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Disease fears mount in Mozambique

China Daily Global | Updated: 2019-03-26 09:30

Girls collect artificial flowers from the rubble of a building destroyed by Cyclone Idai at Sacred Heart Catholic Church in Beira, Mozambique, on Sunday. [YASUYOSHI CHIBA/AFP]

BEIRA, Mozambique-Disease is threatening to aggravate the already dire conditions facing millions of survivors following the powerful tropical cyclone which ravaged southern Africa 10 days ago, officials warned on Sunday.

Cyclone Idai smashed into Mozambique's coast, unleashing hurricane-force wind and rain that flooded swathes of the poor country before battering eastern Zimbabwe-killing 705 people across the two nations.

Amid the ongoing crisis, Zimbabwean television ZBC on Sunday reported that a young woman had given birth while sheltering from the floods in a tree.

Speaking at a briefing in Beira, 1,000 kilometers northeast of the Mozambique capital Maputo, Lands Minister Celso Correia said it was now "inevitable that cases of cholera and malaria will rise".

The United Nations Office for the Coordination of Humanitarian Affairs' deputy head Sebastian Rhodes Stampa warned at the briefing that disease outbreaks in inaccessible areas could be "really problematic".

Aid workers from across the world are continuing to arrive in the region to bring help to hundreds of thousands of affected people across an area of roughly 3,000 square kilometers.

Survivors are struggling in desperate conditions with some still trapped on rooftops and those rescued in urgent need of food and medical supplies.

"The government is already setting up a cholera treatment center to mitigate cholera. We should not be frightened when cholera issues arise," added Correia, describing efforts to control the emerging humanitarian crisis.

"It is normal. It's almost inevitable. Malaria, we know how it arises. We have lots of wetlands and we're going to have malaria that is sure to come up (there)."

Wilfried Deliviai, a 19-year-old resident of Beira, said he felt "sorry for our town, our city, because we suffered a lot to build it".

"Houses are completely destroyed, and some people don't have money to rebuild their businesses-and many businesses are going to fail," he said.

More than 2 million people have been affected in Mozambique, Zimbabwe and Malawi where the storm started as a tropical depression causing flooding which displaced nearly 1 million people. Hundreds are still missing in Mozambique and Zimbabwe.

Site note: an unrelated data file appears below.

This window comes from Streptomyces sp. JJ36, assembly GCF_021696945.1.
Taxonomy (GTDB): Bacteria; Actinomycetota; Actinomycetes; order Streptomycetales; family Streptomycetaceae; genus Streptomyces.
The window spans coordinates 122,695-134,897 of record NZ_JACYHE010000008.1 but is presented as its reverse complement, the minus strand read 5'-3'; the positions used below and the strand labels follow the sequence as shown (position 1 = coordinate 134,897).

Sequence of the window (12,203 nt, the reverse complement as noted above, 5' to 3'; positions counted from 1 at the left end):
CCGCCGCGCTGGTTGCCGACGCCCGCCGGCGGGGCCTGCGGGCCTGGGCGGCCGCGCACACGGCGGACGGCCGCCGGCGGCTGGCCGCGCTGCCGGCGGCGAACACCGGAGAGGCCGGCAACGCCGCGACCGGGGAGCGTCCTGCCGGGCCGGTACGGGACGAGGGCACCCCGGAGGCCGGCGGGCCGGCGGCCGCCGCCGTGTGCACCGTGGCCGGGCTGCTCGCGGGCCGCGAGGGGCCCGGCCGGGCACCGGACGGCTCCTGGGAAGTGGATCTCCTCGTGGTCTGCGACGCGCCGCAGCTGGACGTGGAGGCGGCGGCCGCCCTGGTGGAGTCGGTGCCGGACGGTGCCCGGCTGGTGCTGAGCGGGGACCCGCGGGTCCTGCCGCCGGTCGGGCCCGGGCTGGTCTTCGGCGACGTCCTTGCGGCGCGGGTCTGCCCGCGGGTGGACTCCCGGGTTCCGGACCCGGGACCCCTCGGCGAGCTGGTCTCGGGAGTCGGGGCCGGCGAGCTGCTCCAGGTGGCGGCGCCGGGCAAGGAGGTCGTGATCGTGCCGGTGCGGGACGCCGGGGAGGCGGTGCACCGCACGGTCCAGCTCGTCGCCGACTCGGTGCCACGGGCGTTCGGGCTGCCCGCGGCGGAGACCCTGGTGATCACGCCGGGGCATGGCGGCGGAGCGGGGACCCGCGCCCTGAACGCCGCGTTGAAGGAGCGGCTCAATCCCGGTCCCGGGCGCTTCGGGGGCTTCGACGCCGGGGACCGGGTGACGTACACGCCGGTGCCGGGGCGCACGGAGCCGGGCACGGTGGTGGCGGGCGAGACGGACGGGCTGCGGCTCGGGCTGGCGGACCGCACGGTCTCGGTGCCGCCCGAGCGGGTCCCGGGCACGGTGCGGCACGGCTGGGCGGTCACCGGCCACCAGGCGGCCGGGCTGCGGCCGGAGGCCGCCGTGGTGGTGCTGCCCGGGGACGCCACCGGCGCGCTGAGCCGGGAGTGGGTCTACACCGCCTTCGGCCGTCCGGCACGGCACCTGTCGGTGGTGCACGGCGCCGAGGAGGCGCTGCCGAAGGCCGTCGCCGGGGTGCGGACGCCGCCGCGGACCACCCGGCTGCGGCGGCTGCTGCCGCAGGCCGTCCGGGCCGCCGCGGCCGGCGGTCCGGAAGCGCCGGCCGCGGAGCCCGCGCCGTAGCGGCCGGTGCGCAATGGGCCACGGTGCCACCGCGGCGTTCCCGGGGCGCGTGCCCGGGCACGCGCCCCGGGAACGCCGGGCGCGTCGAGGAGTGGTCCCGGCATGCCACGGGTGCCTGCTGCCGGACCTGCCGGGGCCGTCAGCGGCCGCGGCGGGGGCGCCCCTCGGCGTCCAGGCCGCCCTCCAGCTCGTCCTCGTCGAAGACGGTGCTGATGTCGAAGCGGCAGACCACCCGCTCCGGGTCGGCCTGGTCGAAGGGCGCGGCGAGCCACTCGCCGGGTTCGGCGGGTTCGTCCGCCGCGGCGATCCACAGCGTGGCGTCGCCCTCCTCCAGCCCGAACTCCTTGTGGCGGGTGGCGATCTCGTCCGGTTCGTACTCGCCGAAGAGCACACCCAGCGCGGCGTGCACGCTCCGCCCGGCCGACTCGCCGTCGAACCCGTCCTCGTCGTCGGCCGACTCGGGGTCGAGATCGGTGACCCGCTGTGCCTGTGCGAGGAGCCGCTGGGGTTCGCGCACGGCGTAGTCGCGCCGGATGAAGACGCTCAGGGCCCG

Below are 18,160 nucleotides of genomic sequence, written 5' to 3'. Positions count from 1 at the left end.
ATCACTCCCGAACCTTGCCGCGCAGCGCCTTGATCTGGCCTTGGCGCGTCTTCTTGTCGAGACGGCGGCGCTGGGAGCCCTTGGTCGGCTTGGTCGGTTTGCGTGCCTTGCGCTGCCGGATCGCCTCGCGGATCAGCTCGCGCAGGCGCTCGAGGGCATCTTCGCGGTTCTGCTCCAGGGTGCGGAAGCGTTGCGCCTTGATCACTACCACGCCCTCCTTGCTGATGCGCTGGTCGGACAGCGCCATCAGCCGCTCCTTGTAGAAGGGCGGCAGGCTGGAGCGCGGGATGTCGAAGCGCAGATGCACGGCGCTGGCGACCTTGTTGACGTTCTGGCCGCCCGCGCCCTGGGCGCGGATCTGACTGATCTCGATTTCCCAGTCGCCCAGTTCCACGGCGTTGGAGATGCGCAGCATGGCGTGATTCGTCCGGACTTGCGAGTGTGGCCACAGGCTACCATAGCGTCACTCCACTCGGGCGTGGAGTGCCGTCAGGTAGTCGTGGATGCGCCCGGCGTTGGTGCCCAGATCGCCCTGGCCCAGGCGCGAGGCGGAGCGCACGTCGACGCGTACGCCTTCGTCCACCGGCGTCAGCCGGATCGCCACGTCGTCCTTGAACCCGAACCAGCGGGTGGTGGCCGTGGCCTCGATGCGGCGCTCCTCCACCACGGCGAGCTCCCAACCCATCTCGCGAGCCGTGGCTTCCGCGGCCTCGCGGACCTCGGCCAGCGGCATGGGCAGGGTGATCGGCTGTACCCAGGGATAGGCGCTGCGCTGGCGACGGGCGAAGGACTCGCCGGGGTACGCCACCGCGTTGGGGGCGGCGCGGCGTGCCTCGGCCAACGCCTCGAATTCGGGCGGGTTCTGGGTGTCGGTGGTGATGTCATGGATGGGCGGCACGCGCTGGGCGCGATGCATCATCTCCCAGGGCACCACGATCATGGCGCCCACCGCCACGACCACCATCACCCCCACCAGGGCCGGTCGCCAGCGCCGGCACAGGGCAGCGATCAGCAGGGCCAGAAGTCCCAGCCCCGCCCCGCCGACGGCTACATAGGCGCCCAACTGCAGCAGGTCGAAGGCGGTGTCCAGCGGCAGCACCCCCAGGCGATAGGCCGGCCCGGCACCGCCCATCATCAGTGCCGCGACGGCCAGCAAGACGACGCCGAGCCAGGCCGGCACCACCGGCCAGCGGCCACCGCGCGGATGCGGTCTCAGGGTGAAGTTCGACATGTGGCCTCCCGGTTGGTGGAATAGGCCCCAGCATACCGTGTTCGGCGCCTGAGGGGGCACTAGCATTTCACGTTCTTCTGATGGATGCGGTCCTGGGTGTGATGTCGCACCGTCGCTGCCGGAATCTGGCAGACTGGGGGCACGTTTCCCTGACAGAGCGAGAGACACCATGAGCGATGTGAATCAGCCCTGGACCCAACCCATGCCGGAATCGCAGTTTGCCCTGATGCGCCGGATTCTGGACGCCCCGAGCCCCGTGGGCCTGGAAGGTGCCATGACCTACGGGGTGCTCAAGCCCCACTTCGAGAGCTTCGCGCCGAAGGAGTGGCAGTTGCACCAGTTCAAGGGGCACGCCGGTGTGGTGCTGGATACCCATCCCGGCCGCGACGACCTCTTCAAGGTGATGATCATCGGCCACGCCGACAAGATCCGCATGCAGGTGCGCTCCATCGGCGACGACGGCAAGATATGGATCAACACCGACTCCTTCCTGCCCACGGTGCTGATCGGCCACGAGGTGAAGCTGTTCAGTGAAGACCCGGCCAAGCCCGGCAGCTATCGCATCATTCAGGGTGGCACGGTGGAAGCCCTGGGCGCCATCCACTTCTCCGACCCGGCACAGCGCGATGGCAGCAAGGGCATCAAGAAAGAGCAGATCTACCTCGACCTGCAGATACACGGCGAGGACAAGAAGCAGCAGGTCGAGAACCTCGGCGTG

In its daily update, the UN Humanitarian Office said 74,600 women affected by the cyclone are pregnant and around 60 percent of them are due to give birth within the next six months. At least 7,460 are at risk of life-threatening complications.

The International Committee of the Red Cross said it had recorded some cases of cholera so far but the UN was unable to confirm the reports.

Stampa described efforts to reopen the main access road to Beira as a "big victory".

"We will be able to bring more help to families living in this affected area," he said.

Those living in affected areas of Mozambique began to trickle back to church over the weekend.

The Ponta Gea Catholic Cathedral in Beira was miraculously undamaged by the storm while the church next door was leveled.

"The people don't know what to do because they lost their houses. They have no food, they don't know where to sleep-this brings sadness and anxiety," said Father Pedro, who conducted Mass in darkness late on Saturday.

Much of the area hit by the cyclone remains disconnected from electricity supplies, complicating rescue efforts at nightfall.

As many as 109,000 people are living in shelters across central Mozambique, many of them located in and around Beira.

Those shelters also "run the risk of infectious disease such as diarrheal disease and measles", said James McQuen Patterson, UNICEF's health and nutrition chief.

"Further, as many families have lost everything, some sleeping in the open, the risk of pneumonia, particularly among children increases considerably," he said.


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